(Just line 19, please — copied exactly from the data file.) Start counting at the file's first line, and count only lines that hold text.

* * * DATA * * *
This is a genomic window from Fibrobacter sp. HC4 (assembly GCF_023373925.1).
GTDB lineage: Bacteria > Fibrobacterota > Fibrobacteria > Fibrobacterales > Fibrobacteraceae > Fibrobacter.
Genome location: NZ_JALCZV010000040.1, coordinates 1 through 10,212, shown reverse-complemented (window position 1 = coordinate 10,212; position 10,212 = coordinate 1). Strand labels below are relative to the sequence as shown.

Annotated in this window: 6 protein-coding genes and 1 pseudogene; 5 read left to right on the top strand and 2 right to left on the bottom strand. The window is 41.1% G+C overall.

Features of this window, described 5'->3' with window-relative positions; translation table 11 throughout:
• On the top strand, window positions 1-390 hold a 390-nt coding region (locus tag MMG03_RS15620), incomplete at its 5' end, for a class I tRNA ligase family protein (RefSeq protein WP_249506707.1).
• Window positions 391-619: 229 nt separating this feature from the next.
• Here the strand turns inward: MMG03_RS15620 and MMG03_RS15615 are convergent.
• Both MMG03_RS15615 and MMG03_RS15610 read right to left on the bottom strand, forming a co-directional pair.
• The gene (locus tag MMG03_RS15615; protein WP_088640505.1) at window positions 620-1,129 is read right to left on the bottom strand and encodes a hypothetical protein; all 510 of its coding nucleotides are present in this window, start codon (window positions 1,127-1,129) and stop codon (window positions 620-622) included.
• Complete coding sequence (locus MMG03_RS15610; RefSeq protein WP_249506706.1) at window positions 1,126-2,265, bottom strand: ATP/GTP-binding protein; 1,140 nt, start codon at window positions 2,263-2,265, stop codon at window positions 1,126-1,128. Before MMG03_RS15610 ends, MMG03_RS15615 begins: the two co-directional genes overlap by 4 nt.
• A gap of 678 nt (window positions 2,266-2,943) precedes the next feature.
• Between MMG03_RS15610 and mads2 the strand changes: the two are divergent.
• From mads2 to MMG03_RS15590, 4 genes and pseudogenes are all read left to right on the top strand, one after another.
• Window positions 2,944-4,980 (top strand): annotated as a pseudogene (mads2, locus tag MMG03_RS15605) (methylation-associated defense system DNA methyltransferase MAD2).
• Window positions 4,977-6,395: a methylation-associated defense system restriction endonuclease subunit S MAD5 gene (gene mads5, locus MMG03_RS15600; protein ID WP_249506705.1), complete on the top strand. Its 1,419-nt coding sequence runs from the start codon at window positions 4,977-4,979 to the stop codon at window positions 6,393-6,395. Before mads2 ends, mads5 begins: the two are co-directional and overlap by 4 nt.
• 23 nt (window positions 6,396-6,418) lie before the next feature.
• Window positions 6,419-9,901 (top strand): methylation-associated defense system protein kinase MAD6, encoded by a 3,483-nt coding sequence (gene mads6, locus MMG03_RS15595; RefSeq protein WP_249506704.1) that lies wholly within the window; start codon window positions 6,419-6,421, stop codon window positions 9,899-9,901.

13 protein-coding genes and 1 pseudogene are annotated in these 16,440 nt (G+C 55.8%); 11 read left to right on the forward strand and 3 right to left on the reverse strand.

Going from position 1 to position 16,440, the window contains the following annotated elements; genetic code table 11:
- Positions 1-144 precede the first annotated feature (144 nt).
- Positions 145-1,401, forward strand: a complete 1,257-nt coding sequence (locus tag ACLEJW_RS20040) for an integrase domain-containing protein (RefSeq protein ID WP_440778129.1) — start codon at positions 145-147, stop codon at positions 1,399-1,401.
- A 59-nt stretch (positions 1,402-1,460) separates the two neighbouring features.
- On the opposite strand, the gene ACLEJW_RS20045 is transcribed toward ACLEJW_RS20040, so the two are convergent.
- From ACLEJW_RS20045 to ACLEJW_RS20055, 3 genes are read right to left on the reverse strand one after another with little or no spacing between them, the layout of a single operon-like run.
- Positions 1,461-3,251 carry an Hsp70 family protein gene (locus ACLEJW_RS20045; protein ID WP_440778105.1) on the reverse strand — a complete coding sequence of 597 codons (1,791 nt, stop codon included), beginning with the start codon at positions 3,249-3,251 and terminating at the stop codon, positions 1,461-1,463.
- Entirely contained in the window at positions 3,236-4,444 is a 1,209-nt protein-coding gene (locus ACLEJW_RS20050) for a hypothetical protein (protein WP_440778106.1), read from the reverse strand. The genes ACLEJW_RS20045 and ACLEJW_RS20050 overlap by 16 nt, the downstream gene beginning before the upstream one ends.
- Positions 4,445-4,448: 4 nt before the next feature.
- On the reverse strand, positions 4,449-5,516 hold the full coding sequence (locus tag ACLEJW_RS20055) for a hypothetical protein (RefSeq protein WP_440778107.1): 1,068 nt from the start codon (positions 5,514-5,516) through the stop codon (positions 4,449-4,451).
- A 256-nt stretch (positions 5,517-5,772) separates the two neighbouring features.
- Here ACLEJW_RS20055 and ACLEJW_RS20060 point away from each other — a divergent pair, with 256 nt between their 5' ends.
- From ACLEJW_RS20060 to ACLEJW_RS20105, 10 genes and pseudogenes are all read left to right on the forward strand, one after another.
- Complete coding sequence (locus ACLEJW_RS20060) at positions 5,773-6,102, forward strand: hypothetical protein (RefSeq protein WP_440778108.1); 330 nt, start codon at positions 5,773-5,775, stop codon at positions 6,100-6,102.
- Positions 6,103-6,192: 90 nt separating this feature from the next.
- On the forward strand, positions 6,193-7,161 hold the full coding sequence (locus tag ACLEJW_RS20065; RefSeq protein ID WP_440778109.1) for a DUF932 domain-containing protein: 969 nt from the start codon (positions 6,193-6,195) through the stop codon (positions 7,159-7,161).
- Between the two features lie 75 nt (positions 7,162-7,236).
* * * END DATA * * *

13 protein-coding genes and 1 pseudogene are annotated in these 16,440 nt (G+C 55.8%); 11 read left to right on the forward strand and 3 right to left on the reverse strand.